The Importance of Active Shooter Training

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Front doors of Campbell Hall

Sophia Plantz

Michelle Brown, a resident assistant in Campbell Hall at Michigan State University said five months ago that she was never trained for an active shooter in the building.

Michelle Brown, a resident assistant in Campbell Hall at Michigan State University said five months ago that she was never trained for an active shooter in the building.

“When another RA asked about the safety protocol for an active shooter in the building, our advisor basically said it’s everyone for themselves,” Brown said.

After the mass shooting that took place at MSU on Feb. 13, RAs have realized how necessary some sort of active shooter training is. RAs take on a leadership role in the dorms. Although college students are now adults, RAs must make sure things still run smoothly. They are in charge of making sure their residents are safe and feel secure. 

Brown said she realized something was wrong when she heard an alarming amount of sirens and when a resident ran up the stairs crying. Her resident had been in the Union when shots were fired. Residents are students who live on their floor.

“When I heard girls crying in the hall, I knew something was really wrong,” Brown said. 

Mckenna Adams is another resident assistant in Campbell Hall. She was placed on the first and ground level floors with her residents. Adams said she was coming back from a meeting on Feb. 13 when she saw people running outside the Union building. She then started receiving many texts. She knew something was wrong at that moment.

“I wasn’t fully processing what was happening, I was honestly numb to what was going on,” Adams said. 

Brown was on duty for Campbell hall that night. She said she was never trained for an active shooter on campus.

“I was terrified because I’m supposed to be the one in charge in a way,” she said.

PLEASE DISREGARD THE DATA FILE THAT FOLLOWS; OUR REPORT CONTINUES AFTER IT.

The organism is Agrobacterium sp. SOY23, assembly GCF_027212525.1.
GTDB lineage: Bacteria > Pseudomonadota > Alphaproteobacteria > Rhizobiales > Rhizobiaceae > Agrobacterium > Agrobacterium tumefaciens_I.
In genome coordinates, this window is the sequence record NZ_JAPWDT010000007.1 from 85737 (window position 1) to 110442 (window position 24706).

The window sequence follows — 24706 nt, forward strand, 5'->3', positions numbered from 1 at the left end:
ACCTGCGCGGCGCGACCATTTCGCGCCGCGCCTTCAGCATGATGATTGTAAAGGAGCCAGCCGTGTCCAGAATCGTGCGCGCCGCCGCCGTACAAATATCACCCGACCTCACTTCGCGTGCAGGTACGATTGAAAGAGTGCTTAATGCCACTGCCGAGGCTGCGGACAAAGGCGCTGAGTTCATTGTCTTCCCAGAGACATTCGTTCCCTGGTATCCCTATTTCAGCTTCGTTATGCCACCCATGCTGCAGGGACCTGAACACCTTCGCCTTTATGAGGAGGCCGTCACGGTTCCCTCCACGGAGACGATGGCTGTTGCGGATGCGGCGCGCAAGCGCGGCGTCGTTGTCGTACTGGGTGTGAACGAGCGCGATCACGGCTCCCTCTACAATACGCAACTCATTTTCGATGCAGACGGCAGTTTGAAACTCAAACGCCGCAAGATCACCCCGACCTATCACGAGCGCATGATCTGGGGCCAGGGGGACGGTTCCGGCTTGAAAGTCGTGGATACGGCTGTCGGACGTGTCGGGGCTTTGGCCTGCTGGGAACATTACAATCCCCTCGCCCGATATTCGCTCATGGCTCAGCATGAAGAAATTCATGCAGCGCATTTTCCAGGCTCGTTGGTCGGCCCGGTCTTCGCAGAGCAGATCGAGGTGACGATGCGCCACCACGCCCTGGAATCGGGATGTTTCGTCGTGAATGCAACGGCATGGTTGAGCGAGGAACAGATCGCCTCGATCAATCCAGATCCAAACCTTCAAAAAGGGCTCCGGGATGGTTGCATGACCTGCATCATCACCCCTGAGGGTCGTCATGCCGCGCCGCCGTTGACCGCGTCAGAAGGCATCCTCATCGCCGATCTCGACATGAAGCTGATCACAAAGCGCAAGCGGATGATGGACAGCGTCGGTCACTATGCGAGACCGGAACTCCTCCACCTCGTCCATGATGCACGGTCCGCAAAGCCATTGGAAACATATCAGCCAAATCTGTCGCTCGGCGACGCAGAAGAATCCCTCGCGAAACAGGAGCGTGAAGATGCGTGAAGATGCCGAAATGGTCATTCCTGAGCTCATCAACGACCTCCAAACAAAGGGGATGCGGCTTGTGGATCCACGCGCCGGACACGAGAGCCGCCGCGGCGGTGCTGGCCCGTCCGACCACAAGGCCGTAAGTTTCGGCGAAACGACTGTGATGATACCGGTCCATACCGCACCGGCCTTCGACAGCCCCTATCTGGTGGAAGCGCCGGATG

Since Brown is in a leadership position, she had to focus on her job even when she was feeling the same fear her residents were experiencing.

“The fact that it was so close to us was probably one of the worst things,” Brown said. “I couldn’t really know who was safe and where everyone was unless they were texting in our group chat.”

Adams, also in her leadership position, said being on the first floor made the situation a lot scarier.

“There were so many people outside the windows,” Adams said. “I didn’t know what to tell my residents because I didn’t even know how to help myself.”

RAs have realized how important it is to gain some sort of training for an active shooter. Feb. 13 was a wake up call for all people who are in a leadership role on campus.

“I haven’t heard anything from my supervisors about implementing a new training for us which is scary,” Brown said. “It’s upsetting that I wouldn’t be surprised if they didn’t change anything even after what we went through.”

Adams said there was an optional training for RAs, but she didn’t think to go since it wasn’t mandatory.

“I can see why the university didn’t make it mandatory because you never think it’ll happen to you,” Adams said. “Now that it’s so prominent, not only at MSU, but around the world it should be required for resident assistants.”

Adams said one good thing that came out of the situation was that she became closer with her residents. She said they felt comfortable enough to come to her with their fears that night. 

“I wish it didn’t have to happen because of that night, but it brought us together,” she said.

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